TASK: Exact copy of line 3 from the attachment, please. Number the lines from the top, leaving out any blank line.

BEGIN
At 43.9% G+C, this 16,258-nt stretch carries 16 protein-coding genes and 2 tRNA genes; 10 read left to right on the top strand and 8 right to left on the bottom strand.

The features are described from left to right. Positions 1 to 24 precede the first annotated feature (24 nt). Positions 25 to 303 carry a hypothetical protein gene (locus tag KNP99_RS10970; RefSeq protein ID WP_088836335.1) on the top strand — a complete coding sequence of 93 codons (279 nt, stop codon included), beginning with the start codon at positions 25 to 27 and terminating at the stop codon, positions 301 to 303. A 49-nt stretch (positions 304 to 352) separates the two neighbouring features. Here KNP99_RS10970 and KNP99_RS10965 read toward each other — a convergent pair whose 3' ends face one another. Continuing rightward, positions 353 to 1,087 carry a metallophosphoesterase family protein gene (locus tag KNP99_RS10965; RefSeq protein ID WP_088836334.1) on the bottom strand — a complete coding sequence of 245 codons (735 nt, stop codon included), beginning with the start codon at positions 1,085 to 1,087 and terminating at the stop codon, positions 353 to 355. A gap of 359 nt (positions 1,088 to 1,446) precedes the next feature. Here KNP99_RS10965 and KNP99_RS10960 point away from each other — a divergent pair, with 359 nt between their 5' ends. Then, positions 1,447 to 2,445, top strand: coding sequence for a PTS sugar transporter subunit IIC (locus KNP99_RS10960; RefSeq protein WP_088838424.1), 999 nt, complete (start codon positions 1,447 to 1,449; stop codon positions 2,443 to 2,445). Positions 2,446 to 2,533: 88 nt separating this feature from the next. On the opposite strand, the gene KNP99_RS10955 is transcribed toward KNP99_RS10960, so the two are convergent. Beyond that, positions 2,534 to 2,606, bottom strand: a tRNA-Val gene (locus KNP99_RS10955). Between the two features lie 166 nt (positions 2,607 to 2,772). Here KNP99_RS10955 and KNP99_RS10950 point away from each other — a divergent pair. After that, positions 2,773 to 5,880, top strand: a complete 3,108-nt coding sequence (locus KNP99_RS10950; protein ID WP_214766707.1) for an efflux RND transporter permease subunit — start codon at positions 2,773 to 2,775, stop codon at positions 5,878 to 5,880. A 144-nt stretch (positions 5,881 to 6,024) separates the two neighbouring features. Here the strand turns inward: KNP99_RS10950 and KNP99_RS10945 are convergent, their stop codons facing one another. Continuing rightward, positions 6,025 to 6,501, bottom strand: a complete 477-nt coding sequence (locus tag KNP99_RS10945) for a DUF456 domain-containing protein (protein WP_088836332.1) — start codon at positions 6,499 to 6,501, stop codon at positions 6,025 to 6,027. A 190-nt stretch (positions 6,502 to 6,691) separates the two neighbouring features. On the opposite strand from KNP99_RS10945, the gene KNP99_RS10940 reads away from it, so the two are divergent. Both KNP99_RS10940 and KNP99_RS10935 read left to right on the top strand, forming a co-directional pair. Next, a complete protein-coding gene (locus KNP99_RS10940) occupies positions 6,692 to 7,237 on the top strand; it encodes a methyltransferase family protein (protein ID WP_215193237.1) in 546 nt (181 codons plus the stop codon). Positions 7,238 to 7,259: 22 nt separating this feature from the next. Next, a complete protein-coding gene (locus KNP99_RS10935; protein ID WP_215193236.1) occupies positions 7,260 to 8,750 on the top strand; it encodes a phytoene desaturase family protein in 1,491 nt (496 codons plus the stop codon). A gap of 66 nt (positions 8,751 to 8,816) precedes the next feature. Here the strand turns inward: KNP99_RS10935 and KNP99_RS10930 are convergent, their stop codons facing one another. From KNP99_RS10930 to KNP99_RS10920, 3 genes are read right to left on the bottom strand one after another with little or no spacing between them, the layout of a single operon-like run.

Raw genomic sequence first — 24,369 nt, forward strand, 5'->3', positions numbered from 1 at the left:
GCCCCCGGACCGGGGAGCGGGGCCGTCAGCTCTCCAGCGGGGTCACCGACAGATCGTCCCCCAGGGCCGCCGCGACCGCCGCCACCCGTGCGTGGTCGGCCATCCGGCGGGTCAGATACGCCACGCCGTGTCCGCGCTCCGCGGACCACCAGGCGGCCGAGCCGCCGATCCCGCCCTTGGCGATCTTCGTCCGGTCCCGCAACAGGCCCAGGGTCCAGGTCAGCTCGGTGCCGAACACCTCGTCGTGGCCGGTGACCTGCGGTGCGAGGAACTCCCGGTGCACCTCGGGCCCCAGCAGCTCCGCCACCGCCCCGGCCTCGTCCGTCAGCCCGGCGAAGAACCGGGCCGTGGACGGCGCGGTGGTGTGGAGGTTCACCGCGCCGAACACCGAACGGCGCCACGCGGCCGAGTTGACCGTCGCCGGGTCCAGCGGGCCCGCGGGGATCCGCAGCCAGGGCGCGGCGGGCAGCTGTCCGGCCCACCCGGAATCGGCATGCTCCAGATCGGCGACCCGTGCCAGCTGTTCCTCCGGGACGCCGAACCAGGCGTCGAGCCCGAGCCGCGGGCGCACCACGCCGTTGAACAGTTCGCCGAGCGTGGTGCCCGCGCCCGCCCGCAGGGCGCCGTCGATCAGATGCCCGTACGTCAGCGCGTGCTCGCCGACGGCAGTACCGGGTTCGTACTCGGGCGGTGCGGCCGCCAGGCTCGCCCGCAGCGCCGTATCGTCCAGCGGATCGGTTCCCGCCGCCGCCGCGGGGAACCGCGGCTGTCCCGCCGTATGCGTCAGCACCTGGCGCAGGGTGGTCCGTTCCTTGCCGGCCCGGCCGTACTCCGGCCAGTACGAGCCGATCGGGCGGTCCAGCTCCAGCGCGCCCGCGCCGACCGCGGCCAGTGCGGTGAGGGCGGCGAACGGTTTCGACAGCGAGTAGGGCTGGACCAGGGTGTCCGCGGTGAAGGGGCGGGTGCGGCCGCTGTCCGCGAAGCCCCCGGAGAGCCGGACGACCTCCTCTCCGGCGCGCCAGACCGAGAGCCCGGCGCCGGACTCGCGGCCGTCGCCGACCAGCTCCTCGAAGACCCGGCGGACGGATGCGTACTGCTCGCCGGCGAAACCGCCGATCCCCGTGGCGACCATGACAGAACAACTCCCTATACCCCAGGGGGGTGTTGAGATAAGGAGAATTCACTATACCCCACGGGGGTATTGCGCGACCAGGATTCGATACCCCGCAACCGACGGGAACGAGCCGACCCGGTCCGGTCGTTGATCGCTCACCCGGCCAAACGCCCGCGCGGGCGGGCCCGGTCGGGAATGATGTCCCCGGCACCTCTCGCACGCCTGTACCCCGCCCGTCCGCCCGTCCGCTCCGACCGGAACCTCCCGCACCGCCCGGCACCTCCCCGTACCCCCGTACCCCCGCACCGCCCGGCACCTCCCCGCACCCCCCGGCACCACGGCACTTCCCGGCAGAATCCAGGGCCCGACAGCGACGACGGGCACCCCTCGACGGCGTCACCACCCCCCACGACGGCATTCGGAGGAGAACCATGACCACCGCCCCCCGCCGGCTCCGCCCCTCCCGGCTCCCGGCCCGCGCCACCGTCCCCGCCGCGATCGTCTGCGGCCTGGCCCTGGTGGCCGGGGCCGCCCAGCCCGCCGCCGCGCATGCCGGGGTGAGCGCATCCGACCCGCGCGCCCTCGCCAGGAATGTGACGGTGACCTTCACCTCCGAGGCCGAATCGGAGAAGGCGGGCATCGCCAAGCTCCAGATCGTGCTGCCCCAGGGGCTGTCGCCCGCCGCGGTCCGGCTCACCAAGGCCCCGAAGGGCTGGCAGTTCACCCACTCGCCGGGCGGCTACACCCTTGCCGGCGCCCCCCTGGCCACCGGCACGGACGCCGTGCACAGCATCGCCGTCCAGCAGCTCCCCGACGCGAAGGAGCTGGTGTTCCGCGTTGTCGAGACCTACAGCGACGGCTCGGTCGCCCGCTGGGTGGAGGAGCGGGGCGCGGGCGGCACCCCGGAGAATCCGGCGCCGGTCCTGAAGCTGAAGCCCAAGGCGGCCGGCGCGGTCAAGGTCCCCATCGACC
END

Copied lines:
Raw genomic sequence first — 24,369 nt, forward strand, 5'->3', positions numbered from 1 at the left: